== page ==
The railway locomotive works (see below) began to attract increasing numbers of railway enthusiasts from the 1970s. When construction of steam locomotives was phased out, the authorities did not want to lose this valuable tourism market, and pondered the possibility of developing a steam railway operating centre as an attraction. A number of study visits were undertaken to the East Lancashire Railway at Bury, and a twinning arrangement was concluded with that town.
In 2010, work began on reconstructing the city's 14th century Ming dynasty defensive wall. The controversial reconstruction project was in its final phase at the end of 2014. The documentary The Chinese Mayor documents two years of vigorous and highly controversial (due to summary demolition of about 200,000 homes) effort by Mayor Geng Yanbo to push the reconstruction project forward.
The GDP per capita was ¥17,852 (US$2,570) per annum in 2008, ranked no. 242 among 659 Chinese cities. Coal mining is the dominant industry of Datong. Its history and development are very much linked to this commodity.
Development zones Datong Economic and Technological Development Zone
Due to its strategic position it is also an important distribution and warehousing center for Shanxi, Hebei and Inner Mongolia.
Datong is an old fashioned coal mining city, and still sits on significant reserves of this commodity. Consequently, it has developed a reputation as one of China's most polluted cities. The Datong Coal Mining Group is based here and is China's third largest such enterprise. Datong is indeed however an emerging economy, as the city seeks to loosen its dependence on coal, introduce more environmentally friendly and efficient methods of extraction and move into other areas of business services. Local government has continued to upgrade its pillar coal sector (and related industries like coal chemicals, power and metallurgy), while also developing "substitute industries" such as machinery manufacturing, tourism and distribution, warehousing and logistics services. This has had some impact. Datong's GDP grew by 5.1 percent in 2008 to RMB56.6 billion.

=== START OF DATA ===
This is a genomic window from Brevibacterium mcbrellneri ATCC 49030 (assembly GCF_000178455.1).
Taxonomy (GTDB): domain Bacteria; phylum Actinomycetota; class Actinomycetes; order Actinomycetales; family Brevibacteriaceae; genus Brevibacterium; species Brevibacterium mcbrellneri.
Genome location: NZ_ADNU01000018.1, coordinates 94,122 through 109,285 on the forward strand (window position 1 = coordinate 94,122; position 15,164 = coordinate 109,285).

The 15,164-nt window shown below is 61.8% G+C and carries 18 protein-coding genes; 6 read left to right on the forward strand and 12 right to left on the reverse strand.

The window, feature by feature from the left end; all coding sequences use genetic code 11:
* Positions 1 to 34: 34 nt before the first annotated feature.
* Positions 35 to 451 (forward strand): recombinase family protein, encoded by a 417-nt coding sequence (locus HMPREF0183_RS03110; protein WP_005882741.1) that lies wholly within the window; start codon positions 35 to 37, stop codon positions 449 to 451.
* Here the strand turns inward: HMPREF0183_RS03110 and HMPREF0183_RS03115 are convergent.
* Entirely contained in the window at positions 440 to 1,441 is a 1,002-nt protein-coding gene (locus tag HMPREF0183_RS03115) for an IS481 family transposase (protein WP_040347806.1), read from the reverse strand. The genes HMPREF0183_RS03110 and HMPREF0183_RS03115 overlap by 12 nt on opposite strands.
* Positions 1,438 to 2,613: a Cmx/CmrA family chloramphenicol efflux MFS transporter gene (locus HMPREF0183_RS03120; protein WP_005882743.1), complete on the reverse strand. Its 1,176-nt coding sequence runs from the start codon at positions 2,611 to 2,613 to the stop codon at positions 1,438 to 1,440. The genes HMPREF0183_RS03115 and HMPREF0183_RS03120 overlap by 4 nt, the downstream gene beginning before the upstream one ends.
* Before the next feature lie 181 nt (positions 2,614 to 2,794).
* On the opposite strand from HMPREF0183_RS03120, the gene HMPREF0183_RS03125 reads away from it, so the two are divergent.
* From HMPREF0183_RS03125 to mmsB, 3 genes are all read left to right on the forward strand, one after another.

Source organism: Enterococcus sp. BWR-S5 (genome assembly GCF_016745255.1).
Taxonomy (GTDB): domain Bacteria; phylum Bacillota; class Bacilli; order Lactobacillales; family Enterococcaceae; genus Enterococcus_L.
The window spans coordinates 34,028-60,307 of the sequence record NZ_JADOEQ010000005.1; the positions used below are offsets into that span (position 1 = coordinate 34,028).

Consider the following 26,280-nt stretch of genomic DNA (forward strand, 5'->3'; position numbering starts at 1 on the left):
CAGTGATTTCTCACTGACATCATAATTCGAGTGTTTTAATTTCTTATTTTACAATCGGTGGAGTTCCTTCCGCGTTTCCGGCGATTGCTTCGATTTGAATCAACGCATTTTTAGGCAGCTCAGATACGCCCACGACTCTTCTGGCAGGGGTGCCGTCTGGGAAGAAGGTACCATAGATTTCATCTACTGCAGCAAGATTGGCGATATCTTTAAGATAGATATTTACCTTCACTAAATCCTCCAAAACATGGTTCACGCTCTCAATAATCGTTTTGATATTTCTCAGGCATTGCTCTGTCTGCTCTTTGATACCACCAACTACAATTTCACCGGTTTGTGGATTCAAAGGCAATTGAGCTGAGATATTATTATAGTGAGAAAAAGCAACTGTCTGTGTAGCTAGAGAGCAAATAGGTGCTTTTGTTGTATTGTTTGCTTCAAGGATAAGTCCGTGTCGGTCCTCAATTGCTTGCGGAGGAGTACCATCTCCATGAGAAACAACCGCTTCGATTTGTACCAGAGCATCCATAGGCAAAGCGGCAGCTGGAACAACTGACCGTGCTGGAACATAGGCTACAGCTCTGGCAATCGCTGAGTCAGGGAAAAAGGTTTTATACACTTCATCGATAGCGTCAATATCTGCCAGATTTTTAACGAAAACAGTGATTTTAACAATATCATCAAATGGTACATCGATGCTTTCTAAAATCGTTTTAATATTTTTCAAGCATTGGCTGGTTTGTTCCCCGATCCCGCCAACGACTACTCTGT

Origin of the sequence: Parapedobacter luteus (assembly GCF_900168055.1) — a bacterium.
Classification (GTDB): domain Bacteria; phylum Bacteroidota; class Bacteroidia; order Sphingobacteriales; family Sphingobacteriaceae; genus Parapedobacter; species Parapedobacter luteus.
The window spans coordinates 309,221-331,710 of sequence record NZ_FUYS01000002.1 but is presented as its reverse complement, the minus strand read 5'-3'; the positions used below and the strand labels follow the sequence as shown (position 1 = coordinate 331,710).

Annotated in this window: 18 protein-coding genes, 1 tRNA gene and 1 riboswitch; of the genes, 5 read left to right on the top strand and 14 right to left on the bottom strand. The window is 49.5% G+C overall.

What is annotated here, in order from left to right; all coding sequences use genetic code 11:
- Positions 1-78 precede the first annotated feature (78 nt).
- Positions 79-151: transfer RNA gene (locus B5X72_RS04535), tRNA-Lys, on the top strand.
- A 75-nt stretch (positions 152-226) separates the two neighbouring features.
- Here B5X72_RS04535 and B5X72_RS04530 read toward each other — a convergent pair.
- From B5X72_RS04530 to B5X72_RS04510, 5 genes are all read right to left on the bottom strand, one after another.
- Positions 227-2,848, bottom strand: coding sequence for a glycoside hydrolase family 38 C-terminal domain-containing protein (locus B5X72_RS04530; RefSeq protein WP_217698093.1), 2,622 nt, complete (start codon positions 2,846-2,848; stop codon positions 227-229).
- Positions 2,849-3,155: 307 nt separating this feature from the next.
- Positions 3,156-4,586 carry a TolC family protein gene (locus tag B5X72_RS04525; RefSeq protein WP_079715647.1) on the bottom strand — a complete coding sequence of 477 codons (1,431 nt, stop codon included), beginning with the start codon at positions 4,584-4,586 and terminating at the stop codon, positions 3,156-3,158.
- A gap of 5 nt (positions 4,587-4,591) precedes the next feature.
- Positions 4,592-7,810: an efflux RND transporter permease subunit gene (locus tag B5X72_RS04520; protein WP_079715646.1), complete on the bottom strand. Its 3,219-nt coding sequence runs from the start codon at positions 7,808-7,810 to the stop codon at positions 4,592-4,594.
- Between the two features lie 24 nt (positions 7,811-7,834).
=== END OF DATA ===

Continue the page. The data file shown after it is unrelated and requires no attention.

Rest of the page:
While coal will continue to dominate, Datong has been identified as one of the key cities requiring redevelopment, with part of this being in environmental cleanup, rehabilitation and industrial refocusing. Datong is a pilot city for rehabilitation studies following years of pollution. To this end it has already struck up strong relationships with other cities worldwide with similar backgrounds, and has begun plans, for example, to develop a tourism base focused on steam engine technology with antique locomotives to be used along designated tracks.
Datong has a large railway locomotive works 'Datong locomotive factory', where the 'Aiming Higher'[clarification needed] class of steam locomotive was built as late as the 1970s, steam locomotive production ended in the late 1980s and the plants main products (as of 2010) is main line electric locomotives